This is a very good question, because you're right, at first the ABO convention for blood typing seems a little illogical. However, the story of why we use an O instead of a C actually turns out to be an interesting one, and in the end it makes sense.
The importance of blood was recognized back in ancient times, but the way in which it actually worked and moved about the body remained a mystery. It wasn't until 1616 that the circulation of blood was properly described by the Englishman William Harvey. His discovery was a major advance in medicine and physiology, and represented a radical departure from over a thousand years of thought on the movement of blood in the body (in fact, because his theory challenged so many centuries of medical belief, he hesitated until 1628 to publish his ideas). His discovery also made possible a new form of treatment: blood transfusion.
By the mid-1600s several physicians were experimenting with blood transfusion with mixed success; within ten years, in response to some of the more spectacular failures, France, Italy, and Britain had each enacted regulations prohibiting the transfer of blood from animals to humans. (At that time physicians were unaware of differences in blood between animals and humans, and also did not yet know about germs and the diseases that could be introduced through animal-human transfusions. It's easy to see how some of these experiments could turn out very badly!) By the late 1800s transfusions were considered a highly promising yet risky procedure. While the successes were encouraging, in far too many cases the red blood cells would clump together (agglutinate) in the patient upon transfusion, often resulting in death. The doctors of the time thought this clumping was due to some sort of disease in the patient.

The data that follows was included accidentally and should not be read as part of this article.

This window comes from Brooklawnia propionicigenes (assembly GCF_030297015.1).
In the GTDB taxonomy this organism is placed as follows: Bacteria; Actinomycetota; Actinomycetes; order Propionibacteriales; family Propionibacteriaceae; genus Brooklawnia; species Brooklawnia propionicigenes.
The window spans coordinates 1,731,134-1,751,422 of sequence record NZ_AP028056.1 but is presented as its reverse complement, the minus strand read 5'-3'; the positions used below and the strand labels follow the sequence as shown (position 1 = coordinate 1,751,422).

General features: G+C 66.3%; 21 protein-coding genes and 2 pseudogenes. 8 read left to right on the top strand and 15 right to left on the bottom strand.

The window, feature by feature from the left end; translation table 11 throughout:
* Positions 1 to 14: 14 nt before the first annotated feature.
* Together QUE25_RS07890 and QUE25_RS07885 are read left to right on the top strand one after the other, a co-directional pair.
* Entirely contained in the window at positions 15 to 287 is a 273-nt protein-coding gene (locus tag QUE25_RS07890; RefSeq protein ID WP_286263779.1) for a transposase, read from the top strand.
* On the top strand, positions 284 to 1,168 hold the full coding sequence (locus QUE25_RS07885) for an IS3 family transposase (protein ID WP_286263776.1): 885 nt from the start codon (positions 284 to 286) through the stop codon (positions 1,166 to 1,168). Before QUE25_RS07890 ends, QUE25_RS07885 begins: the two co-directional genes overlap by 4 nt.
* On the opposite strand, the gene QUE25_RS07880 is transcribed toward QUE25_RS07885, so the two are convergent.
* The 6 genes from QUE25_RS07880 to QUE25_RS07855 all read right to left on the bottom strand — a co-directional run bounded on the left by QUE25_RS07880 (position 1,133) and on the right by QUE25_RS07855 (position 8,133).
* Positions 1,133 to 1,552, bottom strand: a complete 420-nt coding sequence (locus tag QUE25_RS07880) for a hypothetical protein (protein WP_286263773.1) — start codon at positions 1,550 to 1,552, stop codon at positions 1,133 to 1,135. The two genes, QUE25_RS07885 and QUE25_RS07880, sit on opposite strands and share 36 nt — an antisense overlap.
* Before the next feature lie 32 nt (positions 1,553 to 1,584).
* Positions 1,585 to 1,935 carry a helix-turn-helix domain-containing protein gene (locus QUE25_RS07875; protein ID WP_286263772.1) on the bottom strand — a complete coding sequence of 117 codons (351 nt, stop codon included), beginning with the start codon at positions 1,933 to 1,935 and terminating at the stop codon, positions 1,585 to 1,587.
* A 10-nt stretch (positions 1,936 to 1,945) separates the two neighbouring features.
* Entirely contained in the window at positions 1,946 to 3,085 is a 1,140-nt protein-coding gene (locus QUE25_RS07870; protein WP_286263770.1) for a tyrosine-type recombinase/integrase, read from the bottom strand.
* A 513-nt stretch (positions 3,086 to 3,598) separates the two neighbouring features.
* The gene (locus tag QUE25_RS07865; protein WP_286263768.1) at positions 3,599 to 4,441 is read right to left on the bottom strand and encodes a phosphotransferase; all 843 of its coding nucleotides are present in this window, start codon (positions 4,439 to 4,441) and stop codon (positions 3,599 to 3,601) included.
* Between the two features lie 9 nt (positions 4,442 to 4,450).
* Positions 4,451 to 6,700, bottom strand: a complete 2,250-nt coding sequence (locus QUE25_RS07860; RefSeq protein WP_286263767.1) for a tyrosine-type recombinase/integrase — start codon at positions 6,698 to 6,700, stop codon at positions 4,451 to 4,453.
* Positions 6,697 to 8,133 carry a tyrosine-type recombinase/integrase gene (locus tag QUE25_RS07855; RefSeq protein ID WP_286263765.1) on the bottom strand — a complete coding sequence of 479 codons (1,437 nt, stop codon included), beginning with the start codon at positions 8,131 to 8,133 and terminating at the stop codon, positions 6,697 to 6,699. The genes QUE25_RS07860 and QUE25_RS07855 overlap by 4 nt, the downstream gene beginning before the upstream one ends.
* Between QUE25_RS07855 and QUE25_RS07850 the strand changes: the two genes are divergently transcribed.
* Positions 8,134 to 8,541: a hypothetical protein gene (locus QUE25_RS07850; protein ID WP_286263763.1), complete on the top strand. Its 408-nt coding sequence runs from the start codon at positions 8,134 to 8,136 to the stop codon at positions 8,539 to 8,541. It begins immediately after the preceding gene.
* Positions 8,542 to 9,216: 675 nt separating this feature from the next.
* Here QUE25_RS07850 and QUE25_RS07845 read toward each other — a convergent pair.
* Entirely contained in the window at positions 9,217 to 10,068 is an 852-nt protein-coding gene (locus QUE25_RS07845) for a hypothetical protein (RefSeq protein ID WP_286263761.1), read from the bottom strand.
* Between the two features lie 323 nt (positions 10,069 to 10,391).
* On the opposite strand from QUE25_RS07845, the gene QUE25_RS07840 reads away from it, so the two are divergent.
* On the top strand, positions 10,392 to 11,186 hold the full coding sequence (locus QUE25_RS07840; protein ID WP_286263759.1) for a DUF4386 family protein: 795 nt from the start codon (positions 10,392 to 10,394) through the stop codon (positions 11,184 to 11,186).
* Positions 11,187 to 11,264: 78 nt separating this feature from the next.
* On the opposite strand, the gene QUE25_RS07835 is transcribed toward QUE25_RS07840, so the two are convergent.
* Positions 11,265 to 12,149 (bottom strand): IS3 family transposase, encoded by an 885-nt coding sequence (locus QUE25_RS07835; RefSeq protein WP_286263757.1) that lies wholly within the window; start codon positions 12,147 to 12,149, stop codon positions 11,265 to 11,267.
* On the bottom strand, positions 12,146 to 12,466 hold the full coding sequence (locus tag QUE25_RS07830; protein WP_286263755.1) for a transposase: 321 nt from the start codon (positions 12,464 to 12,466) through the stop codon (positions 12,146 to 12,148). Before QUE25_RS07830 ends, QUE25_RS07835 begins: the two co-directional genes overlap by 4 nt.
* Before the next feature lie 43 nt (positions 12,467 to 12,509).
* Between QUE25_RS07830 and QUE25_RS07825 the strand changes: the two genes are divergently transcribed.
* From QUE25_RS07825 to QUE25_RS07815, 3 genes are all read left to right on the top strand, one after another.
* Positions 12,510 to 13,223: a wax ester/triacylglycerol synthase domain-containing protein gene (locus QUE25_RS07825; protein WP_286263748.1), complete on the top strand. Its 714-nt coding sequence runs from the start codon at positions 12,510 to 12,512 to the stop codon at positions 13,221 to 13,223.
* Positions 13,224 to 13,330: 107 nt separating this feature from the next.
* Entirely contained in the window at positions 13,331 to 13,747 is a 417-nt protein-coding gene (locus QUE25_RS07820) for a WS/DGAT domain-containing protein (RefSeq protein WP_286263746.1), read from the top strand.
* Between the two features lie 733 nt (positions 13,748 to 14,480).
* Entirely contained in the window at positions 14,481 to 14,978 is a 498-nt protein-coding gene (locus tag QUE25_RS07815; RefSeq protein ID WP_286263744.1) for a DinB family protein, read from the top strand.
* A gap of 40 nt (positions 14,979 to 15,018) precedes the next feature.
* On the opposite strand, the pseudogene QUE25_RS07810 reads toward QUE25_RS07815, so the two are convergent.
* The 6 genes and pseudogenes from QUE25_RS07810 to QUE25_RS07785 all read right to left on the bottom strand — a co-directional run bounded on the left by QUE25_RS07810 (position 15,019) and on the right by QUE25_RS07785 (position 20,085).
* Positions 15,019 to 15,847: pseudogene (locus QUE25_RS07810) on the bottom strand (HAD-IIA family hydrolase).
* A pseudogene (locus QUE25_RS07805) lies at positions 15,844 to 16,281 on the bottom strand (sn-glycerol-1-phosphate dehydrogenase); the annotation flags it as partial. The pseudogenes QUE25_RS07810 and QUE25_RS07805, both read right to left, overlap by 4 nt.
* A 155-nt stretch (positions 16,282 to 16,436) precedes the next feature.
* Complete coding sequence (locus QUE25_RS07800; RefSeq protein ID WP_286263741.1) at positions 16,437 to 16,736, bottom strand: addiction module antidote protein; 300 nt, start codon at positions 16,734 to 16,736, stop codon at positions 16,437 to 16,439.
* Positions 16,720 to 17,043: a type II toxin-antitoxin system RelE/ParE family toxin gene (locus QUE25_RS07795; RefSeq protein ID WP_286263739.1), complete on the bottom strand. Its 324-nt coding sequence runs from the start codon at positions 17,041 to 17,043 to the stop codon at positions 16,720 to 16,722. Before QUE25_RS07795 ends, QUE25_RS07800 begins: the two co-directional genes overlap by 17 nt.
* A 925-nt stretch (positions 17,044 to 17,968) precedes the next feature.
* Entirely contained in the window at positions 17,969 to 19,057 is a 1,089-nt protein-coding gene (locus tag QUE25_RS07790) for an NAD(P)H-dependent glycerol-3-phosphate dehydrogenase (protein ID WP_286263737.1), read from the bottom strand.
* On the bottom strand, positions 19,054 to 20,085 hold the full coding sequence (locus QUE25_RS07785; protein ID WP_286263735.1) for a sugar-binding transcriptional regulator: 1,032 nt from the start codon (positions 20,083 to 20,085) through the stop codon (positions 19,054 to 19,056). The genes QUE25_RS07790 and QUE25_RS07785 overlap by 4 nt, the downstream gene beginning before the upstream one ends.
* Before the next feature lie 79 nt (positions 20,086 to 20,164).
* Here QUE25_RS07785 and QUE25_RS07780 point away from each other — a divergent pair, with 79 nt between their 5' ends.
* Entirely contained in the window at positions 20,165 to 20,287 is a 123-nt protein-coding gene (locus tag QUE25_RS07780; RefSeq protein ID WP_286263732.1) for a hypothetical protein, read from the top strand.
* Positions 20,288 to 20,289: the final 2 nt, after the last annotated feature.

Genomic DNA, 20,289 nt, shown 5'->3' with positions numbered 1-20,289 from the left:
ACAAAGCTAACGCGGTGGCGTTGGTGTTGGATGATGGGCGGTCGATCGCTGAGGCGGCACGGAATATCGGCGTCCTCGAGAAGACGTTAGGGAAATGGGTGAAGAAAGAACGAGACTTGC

Karl Landsteiner, a pathologist in Vienna, wasn't convinced. He decided to perform some experiments in which he collected blood from many volunteers and then crossed the red blood cells and blood serum between donors in various combinations. He recorded which combinations resulted in agglutination and which did not, and during the course of his experiments he began to notice a pattern. In papers published in 1900 and 1901 he related his findings, asserting that there were three different groups or types of blood found in people. He claimed that the agglutination people had so often observed after transfusion was not due to illness or disease, but rather was the result of crossing incompatible types. You may be surprised to learn the names he assigned to the three blood groups he identified. He called them types A, B, and C-- just as you suggested!
A year later, two of Landsteiner's students, Alfred von Decastello and Adriano Sturli, discovered the fourth (and most rare) blood type, AB. Landsteiner and his colleagues later decided to change the name of blood type C to O in order to indicate that it is unique from the other blood types in that it lacks surface antigens. I'm not sure why they chose the letter O, but for me it has always seemed intuitive, and it makes it easy to remember how this blood type is different. Type A red blood cells have A antigens on their surfaces, and type B red blood cells have B antigens on their surfaces. Type AB blood have both the A and B antigens on their surfaces. If type O blood still was designated with a C, we might be inclined to think that it possesses C antigens. By naming it with an O instead, we are reminded automatically that it is different, and I have always imagined a round cell with smooth surface-- just like the letter O!-- and zerO antigens. I don't know if that's what Landsteiner and his colleagues were also thinking when they chose the letter O, but I'd like to think so!
Landsteiner's discovery was incredibly important, because it finally made blood transfusion a viable, safe option for treatment. This procedure has since saved countless lives. It was also recognized that blood type was heredity, allowing police and others to test blood to determine if people could be related or to see if a suspect matched the blood found at a crime scene. Because his discovery was so important, Karl Landsteiner received the Nobel Prize in Medicine in 1930.
Click Here to return to the search form.